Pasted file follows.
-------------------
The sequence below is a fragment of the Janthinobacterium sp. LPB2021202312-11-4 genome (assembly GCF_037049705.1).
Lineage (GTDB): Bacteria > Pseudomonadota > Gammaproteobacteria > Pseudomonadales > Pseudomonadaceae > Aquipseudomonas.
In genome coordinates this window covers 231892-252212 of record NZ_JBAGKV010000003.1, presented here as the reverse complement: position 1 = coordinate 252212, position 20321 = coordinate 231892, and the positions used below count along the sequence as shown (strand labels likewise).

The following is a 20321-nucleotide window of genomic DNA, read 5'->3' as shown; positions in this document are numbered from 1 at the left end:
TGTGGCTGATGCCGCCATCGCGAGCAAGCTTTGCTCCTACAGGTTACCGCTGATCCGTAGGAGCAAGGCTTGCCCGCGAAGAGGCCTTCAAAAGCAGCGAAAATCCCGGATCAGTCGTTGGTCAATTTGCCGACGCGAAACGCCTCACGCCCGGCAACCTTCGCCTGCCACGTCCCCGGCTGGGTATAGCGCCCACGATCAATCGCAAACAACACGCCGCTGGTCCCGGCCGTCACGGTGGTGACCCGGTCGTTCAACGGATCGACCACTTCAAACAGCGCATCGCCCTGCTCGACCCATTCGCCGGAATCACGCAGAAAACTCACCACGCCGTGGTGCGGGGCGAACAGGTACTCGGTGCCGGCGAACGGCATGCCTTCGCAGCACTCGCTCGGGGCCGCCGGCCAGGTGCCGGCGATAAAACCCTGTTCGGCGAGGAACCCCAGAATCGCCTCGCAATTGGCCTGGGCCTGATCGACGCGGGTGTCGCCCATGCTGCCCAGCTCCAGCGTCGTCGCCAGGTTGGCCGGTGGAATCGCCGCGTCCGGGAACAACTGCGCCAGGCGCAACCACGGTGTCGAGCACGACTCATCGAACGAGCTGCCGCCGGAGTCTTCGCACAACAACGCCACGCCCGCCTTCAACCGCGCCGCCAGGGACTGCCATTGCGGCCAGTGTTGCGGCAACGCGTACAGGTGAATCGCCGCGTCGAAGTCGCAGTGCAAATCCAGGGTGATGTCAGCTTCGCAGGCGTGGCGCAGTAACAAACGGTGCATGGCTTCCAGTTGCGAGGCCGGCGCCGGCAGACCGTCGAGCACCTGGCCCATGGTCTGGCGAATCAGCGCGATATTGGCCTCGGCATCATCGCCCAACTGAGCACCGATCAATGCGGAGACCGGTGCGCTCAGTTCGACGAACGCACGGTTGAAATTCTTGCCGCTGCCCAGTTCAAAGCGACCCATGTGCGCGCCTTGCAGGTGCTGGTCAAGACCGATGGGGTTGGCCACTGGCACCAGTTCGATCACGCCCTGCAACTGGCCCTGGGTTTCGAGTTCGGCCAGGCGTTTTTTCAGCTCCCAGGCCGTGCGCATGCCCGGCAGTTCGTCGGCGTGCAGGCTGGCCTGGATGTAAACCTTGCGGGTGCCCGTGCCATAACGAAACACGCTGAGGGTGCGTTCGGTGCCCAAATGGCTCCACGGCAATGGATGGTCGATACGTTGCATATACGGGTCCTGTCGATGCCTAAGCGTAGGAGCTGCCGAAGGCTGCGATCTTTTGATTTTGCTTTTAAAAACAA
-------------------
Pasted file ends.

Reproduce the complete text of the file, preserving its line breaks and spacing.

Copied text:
The sequence below is a fragment of the Janthinobacterium sp. LPB2021202312-11-4 genome (assembly GCF_037049705.1).
Lineage (GTDB): Bacteria > Pseudomonadota > Gammaproteobacteria > Pseudomonadales > Pseudomonadaceae > Aquipseudomonas.
In genome coordinates this window covers 231892-252212 of record NZ_JBAGKV010000003.1, presented here as the reverse complement: position 1 = coordinate 252212, position 20321 = coordinate 231892, and the positions used below count along the sequence as shown (strand labels likewise).

The following is a 20321-nucleotide window of genomic DNA, read 5'->3' as shown; positions in this document are numbered from 1 at the left end:
TGTGGCTGATGCCGCCATCGCGAGCAAGCTTTGCTCCTACAGGTTACCGCTGATCCGTAGGAGCAAGGCTTGCCCGCGAAGAGGCCTTCAAAAGCAGCGAAAATCCCGGATCAGTCGTTGGTCAATTTGCCGACGCGAAACGCCTCACGCCCGGCAACCTTCGCCTGCCACGTCCCCGGCTGGGTATAGCGCCCACGATCAATCGCAAACAACACGCCGCTGGTCCCGGCCGTCACGGTGGTGACCCGGTCGTTCAACGGATCGACCACTTCAAACAGCGCATCGCCCTGCTCGACCCATTCGCCGGAATCACGCAGAAAACTCACCACGCCGTGGTGCGGGGCGAACAGGTACTCGGTGCCGGCGAACGGCATGCCTTCGCAGCACTCGCTCGGGGCCGCCGGCCAGGTGCCGGCGATAAAACCCTGTTCGGCGAGGAACCCCAGAATCGCCTCGCAATTGGCCTGGGCCTGATCGACGCGGGTGTCGCCCATGCTGCCCAGCTCCAGCGTCGTCGCCAGGTTGGCCGGTGGAATCGCCGCGTCCGGGAACAACTGCGCCAGGCGCAACCACGGTGTCGAGCACGACTCATCGAACGAGCTGCCGCCGGAGTCTTCGCACAACAACGCCACGCCCGCCTTCAACCGCGCCGCCAGGGACTGCCATTGCGGCCAGTGTTGCGGCAACGCGTACAGGTGAATCGCCGCGTCGAAGTCGCAGTGCAAATCCAGGGTGATGTCAGCTTCGCAGGCGTGGCGCAGTAACAAACGGTGCATGGCTTCCAGTTGCGAGGCCGGCGCCGGCAGACCGTCGAGCACCTGGCCCATGGTCTGGCGAATCAGCGCGATATTGGCCTCGGCATCATCGCCCAACTGAGCACCGATCAATGCGGAGACCGGTGCGCTCAGTTCGACGAACGCACGGTTGAAATTCTTGCCGCTGCCCAGTTCAAAGCGACCCATGTGCGCGCCTTGCAGGTGCTGGTCAAGACCGATGGGGTTGGCCACTGGCACCAGTTCGATCACGCCCTGCAACTGGCCCTGGGTTTCGAGTTCGGCCAGGCGTTTTTTCAGCTCCCAGGCCGTGCGCATGCCCGGCAGTTCGTCGGCGTGCAGGCTGGCCTGGATGTAAACCTTGCGGGTGCCCGTGCCATAACGAAACACGCTGAGGGTGCGTTCGGTGCCCAAATGGCTCCACGGCAATGGATGGTCGATACGTTGCATATACGGGTCCTGTCGATGCCTAAGCGTAGGAGCTGCCGAAGGCTGCGATCTTTTGATTTTGCTTTTAAAAACAA